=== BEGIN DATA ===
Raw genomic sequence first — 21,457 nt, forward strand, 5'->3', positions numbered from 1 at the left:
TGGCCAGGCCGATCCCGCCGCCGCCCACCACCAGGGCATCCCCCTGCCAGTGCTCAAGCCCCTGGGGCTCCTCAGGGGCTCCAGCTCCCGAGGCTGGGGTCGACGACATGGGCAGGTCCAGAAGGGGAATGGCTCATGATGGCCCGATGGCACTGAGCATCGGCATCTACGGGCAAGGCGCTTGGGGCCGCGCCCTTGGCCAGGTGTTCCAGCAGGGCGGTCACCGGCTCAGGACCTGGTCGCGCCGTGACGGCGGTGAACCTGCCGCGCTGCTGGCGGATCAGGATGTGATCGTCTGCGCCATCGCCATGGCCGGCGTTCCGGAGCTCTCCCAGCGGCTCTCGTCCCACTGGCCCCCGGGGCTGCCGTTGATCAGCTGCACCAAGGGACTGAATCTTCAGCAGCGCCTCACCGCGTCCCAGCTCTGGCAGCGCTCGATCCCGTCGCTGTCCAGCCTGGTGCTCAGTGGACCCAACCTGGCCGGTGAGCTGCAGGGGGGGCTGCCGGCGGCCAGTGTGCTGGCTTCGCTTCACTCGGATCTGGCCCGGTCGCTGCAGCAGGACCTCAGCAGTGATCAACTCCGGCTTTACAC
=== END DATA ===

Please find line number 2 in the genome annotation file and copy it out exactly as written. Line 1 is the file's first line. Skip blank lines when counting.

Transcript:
TGGCCAGGCCGATCCCGCCGCCGCCCACCACCAGGGCATCCCCCTGCCAGTGCTCAAGCCCCTGGGGCTCCTCAGGGGCTCCAGCTCCCGAGGCTGGGGTCGACGACATGGGCAGGTCCAGAAGGGGAATGGCTCATGATGGCCCGATGGCACTGAGCATCGGCATCTACGGGCAAGGCGCTTGGGGCCGCGCCCTTGGCCAGGTGTTCCAGCAGGGCGGTCACCGGCTCAGGACCTGGTCGCGCCGTGACGGCGGTGAACCTGCCGCGCTGCTGGCGGATCAGGATGTGATCGTCTGCGCCATCGCCATGGCCGGCGTTCCGGAGCTCTCCCAGCGGCTCTCGTCCCACTGGCCCCCGGGGCTGCCGTTGATCAGCTGCACCAAGGGACTGAATCTTCAGCAGCGCCTCACCGCGTCCCAGCTCTGGCAGCGCTCGATCCCGTCGCTGTCCAGCCTGGTGCTCAGTGGACCCAACCTGGCCGGTGAGCTGCAGGGGGGGCTGCCGGCGGCCAGTGTGCTGGCTTCGCTTCACTCGGATCTGGCCCGGTCGCTGCAGCAGGACCTCAGCAGTGATCAACTCCGGCTTTACAC